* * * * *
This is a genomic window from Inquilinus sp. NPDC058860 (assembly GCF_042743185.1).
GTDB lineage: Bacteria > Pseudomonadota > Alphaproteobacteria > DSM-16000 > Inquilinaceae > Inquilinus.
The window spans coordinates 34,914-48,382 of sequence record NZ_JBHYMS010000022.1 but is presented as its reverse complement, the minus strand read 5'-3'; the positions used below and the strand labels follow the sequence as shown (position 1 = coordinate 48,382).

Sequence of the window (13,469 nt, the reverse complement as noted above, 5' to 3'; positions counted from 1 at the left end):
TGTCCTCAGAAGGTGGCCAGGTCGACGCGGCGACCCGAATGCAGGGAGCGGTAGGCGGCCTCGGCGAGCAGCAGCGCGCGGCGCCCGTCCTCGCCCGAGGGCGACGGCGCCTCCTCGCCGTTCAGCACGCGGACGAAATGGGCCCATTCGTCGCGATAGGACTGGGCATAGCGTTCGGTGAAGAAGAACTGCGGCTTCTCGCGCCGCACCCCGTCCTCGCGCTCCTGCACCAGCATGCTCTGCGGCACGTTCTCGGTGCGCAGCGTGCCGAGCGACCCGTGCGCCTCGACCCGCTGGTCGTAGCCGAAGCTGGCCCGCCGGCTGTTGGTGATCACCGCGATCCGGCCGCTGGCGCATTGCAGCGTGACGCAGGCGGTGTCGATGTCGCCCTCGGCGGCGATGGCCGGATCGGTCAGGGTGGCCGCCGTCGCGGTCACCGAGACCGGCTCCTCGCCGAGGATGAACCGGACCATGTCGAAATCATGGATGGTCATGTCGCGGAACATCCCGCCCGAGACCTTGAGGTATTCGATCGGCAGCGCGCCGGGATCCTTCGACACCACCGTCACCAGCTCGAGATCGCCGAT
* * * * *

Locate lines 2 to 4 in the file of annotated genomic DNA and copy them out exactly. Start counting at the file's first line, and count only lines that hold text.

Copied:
GTDB lineage: Bacteria > Pseudomonadota > Alphaproteobacteria > DSM-16000 > Inquilinaceae > Inquilinus.
The window spans coordinates 34,914-48,382 of sequence record NZ_JBHYMS010000022.1 but is presented as its reverse complement, the minus strand read 5'-3'; the positions used below and the strand labels follow the sequence as shown (position 1 = coordinate 48,382).

Sequence of the window (13,469 nt, the reverse complement as noted above, 5' to 3'; positions counted from 1 at the left end):